Discovery of mammoth with liquid blood fuels hopes of cloning
Discovery of well-preserved carcass by Russian team on a remote Arctic island fuels hopes that the extinct Ice Age animal can be cloned
A near-perfectly preserved woolly mammoth carcass with liquid blood has been found on a remote Arctic island, fuelling hopes of cloning the Ice Age animal, Russian scientists said.
The carcass was in such good shape because its lower part was stuck in pure ice, said Semyon Grigoryev, the head of the Mammoth Museum, who led the expedition to the Lyakhovsky Islands off the Siberian coast.
"The blood is very dark. It was found in ice cavities below the belly and when we broke these cavities with a poll pick, the blood came running out," he said in a statement released on Thursday by the North-Eastern Federal University in Yakutsk, which sent the team. "This is the most astonishing case in my entire life. How was it possible for it to remain in liquid form?"
Woolly mammoths are thought to have died out about 10,000 years ago, although scientists think small groups of them lived longer in Alaska and on islands off Siberia.
Scientists have deciphered much of the woolly mammoth's genetic code from their hair, and some believe it may be possible to clone them if cells in good condition are found.
Grigoryev said the latest find could provide the necessary material. The blood of mammoths appeared not to freeze in extreme temperatures, probably keeping mammoths warm, he said.
The temperature at the time of excavation was -7 to -10 degrees Celsius.
The researchers collected the samples of the blood in tubes with a special preservative. They were sent to Yakutsk for bacterial examination to spot potentially dangerous infections.
The carcass' muscle tissue was also in near-perfect condition. "The fragments of muscle tissues, which we've found out of the body, have a natural red colour of fresh meat," Grigoryev said.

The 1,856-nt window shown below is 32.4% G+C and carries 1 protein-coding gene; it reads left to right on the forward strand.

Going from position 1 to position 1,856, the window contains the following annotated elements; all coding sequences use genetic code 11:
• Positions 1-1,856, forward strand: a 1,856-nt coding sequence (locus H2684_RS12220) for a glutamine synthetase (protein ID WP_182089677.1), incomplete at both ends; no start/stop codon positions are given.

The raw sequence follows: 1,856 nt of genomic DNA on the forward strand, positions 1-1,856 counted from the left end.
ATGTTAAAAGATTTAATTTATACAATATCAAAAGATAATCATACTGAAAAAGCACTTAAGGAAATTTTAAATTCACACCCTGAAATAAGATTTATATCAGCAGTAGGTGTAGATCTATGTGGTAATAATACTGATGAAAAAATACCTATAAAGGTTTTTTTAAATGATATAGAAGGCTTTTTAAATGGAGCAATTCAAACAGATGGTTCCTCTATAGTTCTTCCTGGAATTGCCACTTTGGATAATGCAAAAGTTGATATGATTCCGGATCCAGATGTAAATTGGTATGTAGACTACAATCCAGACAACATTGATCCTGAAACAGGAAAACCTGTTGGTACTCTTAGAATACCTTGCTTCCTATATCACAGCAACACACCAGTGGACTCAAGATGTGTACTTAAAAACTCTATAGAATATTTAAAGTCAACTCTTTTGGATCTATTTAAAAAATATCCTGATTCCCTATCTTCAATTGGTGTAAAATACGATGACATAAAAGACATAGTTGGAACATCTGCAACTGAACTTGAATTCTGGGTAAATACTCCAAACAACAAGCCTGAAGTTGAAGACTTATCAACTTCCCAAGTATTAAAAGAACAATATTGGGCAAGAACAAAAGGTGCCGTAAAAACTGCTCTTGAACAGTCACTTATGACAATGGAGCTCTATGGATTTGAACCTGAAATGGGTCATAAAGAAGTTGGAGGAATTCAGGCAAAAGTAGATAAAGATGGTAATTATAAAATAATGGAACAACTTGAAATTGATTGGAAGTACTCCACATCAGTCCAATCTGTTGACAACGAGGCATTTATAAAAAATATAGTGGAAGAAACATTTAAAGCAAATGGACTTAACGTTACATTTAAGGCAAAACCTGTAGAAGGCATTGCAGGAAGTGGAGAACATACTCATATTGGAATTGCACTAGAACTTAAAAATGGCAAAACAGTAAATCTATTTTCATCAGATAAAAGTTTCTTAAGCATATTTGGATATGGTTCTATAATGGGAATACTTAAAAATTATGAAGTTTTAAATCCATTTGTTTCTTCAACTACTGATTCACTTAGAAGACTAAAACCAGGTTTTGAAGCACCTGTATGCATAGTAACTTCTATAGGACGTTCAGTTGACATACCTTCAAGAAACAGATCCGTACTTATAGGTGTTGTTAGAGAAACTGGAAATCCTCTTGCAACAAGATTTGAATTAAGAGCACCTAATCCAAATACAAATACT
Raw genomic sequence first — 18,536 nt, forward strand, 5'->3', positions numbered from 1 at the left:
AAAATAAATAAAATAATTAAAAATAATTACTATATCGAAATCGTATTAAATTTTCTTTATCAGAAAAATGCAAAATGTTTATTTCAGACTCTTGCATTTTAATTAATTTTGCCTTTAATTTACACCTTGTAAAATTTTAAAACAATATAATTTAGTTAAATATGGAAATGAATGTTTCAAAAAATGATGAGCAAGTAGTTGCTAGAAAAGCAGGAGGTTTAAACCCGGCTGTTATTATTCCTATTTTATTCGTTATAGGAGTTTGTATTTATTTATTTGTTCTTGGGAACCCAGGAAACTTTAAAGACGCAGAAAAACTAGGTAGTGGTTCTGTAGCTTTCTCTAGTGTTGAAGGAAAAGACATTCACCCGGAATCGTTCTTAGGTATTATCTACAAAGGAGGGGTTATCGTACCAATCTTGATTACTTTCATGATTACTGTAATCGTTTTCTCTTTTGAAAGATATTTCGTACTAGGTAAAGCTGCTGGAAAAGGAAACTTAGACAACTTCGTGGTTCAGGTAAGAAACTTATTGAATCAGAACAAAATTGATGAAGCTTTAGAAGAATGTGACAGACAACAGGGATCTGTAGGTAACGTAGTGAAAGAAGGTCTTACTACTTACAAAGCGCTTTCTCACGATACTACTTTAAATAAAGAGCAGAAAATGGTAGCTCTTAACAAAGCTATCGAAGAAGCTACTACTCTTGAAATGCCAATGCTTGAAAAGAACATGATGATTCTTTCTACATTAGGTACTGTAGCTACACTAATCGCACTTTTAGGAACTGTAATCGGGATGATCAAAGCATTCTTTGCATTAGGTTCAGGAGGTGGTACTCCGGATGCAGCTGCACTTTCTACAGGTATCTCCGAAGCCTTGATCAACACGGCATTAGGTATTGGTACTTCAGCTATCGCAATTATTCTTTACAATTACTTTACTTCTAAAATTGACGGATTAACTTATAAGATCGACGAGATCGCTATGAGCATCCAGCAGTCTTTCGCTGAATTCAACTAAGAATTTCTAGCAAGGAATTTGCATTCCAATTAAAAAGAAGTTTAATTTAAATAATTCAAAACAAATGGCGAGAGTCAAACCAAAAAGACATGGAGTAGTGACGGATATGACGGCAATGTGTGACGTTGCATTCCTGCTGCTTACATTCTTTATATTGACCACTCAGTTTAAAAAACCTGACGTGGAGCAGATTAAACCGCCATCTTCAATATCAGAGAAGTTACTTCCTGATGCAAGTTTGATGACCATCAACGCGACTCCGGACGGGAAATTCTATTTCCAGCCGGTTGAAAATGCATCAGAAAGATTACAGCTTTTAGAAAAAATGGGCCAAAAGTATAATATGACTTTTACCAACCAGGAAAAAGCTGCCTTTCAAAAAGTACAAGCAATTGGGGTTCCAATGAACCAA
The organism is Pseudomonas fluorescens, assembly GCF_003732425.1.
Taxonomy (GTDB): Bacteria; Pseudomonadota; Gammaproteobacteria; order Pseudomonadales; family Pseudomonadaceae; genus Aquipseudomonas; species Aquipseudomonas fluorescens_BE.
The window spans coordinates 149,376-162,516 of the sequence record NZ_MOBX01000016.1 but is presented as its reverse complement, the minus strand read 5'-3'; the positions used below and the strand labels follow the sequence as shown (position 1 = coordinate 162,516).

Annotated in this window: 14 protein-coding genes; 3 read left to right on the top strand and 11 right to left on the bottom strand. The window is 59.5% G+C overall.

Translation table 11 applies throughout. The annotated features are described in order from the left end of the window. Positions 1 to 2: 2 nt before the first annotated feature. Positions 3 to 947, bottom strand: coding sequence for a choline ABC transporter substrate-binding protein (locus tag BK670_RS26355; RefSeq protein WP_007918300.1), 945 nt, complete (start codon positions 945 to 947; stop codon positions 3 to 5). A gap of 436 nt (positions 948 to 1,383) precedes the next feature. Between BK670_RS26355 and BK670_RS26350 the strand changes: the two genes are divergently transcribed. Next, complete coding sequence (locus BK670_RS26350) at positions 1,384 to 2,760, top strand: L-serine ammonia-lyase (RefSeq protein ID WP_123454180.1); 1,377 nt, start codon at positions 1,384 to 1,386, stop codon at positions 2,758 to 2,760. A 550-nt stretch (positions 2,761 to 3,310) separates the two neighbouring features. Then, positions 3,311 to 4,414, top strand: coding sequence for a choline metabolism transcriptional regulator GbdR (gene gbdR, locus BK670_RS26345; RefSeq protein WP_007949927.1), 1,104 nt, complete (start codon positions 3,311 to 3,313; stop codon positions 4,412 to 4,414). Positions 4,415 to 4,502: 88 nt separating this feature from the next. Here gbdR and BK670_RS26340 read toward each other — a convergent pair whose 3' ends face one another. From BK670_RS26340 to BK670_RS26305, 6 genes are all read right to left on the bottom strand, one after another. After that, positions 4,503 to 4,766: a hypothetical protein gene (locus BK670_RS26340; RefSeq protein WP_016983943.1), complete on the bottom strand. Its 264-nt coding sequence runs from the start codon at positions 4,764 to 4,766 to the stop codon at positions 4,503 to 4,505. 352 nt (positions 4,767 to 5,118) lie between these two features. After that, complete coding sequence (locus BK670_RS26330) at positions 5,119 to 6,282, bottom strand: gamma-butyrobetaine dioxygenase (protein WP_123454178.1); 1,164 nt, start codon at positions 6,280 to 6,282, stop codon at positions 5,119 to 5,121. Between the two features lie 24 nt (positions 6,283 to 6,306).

Standing up to four metres tall and weighing 10 tonnes, mammoths roamed huge areas between Great Britain and North America and were driven to extinction by humans and the changing climate.
Grigoryev said the Lyakhovsky animal died aged around 60 between 10,000 and 15,000 years ago, and that it was the first time an old female had been found.
Grigoryev said the lower part of the carcass was very well preserved as it ended up in a pool of water that later froze over. The upper part of the body, including the back and the head, were believed to have been eaten by predators. "The forelegs and the stomach are well preserved, while the hind part has become a skeleton."
The discovery, Grigoryev said, gave new hope to researchers in their quest to bring the woolly mammoth back to life.
"This find gives us a really good chance of finding live cells which can help us implement this project to clone a mammoth," he said. "Previous mammoths have not had such well-preserved tissue."
Last year, Grigoryev's Northeastern Federal University signed a deal with cloning pioneer Hwang Woo-suk of South Korea's Sooam Biotech Research Foundation. Hwang in 2005 created the world's first cloned dog.
In the coming months, mammoth specialists from South Korea, Russia and the United States are expected to study the remains, which the Russian scientists are now keeping at an undisclosed northern location.
Last year, a teenager from a nomadic family in Russia's north stumbled upon a massive well-preserved woolly mammoth, in what scientists described as the best such discovery since 1901. The young male mammoth was dubbed Zhenya after the nickname of the boy who found it.
Global warming has thawed ground in northern Russia, leading to discoveries of mammoths.
Associated Press and Agence France-Presse